Denver, CO
Miles Today: 0
Total Miles: 10,816.0
Days on the Road: 153
It's so... nothing, it's really something.
 
You Little People Of Carhenge
N 39°53.792 W 105°02.237
Thursday, July 3, 2003 - Day 153

Our recent route toward northwestern Nebraska was a pilgrimage to Carhenge, which, after our 20 minute stop there, we're pretty sure was worth the 100-plus mile detour. Aside from the way these towering stacks of gray-painted cars replicate the scale, proportion and design of Stonehenge, the other impressive fact about this site is wrapped up in a David and Goliath story about how the locals defeated the state authorities who attempted to shut it down. As the story goes, soon after this tribute -- both to England's enigmatic rock formation and to the artist's recently deceased father -- was unveiled, the state quickly declared it a junk yard and ordered it be dismantled and removed. The nearby city of Alliance skirted the law by redrawing their city lines to include Carhenge, thereby avoiding enforcement of the state's order. If you can't sympathize with the unorthodox artistic expression that is this structure of cars, than at least you can admire the ingenuity of some locals who let no tourist opportunity go unexploited. By one count, Carhenge draws about 50,000 camera-toting road trippers to this couldn't-be-more-out-of-the-way farm town every year.

From Carhenge we drove about 60 miles north to the often bypassed (except by those who somehow find their way onto this lesser traveled county road outside of Chadron, NE), but well worth the $2.50 admission, Museum of the Fur Trade. Although it was a humble and quickly toured display of fur trapping, trading and fashioning, the exhibit did include a few covetable items such as Eskimo sunglasses and jack-boot style ladies moccasins. The museum showcased three different styles of your less-than-typical snow-dwellers shades - well, I guess they were typical at some point, which would be the whole point of the exhibit. We shamefully took no photos, so you'll have to use your imagination here. The first pair was like a wrap-around model carved from wood and with a narrow slit through the middle for visibility. The second pair had a similar wrapping style and eye crack, except it was carved from what appeared to be bone. The third pair, which was the most technically advanced and evidently inspired by the previous designs, featured two separate "lenses" fashioned from semi-transparent shells and a leather strap for easy no-slip attachment to the head. They were stylish and glossy and would have gone fabulously with the diaphanous Inuit rain jacket craftily sewn from seal intestines in the adjoining case. Put that together with the knee-high moccasins and you've got Bjork's next album cover.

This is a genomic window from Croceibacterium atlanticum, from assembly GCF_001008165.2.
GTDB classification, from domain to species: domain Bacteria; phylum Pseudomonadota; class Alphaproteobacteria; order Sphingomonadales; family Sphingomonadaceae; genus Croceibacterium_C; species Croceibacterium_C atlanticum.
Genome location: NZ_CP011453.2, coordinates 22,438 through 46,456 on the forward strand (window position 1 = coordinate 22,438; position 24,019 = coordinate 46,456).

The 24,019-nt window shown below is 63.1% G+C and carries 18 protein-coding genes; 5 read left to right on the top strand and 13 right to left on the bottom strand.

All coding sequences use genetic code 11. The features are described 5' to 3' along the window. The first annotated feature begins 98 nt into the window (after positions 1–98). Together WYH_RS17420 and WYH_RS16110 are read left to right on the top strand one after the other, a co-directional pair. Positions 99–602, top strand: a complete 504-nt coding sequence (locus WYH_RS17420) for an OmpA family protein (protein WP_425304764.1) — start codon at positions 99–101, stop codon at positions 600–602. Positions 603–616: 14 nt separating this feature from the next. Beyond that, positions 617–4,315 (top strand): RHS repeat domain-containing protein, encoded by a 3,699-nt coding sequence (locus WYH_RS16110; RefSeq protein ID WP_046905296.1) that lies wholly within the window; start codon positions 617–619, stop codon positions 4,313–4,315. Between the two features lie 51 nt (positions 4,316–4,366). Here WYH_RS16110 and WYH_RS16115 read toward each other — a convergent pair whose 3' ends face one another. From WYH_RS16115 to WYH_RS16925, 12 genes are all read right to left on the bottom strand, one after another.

Our final history stop before pointing the van toward Denver (where we'll spend Independence Day and probably a few weeks after that with Liz's sister and brother-in-law) was at Scotts Bluff, a natural marker that signaled to emigrants traveling the Oregon Trail that they were one-third of the way there. We'll leave you with this exchange overheard in front of the buffalo hide exhibit at the museum. Keep in mind that these folks are white.

Mother: Hey Danny, I think this'll answer your question.
(Boy, about age nine, wanders over.)
Mother (reading aloud): "The buffalo were hunted to near extinction and no longer roam wild on the American plains."
Boy: (Silence)
Mother: So there aren't any more wild buffalo.
Boy: You mean in the whole...in all of America?
Mother: Well, there are still a few buffalo left but they live on farms. People take care of them. They don't live in the wild anymore.
Boy (glances around at nearby paintings of white buffalo hunters): It's all because of them. The white man. It's all their fault.
Mother: (Silence)
Boy: It makes me so, (huff, huff)...mad.


It's so, like, funny. See the horsepower in front?

The Fourd (Get it?) Seasons

I can see the earth is curvy. What the hell were those people thinking?
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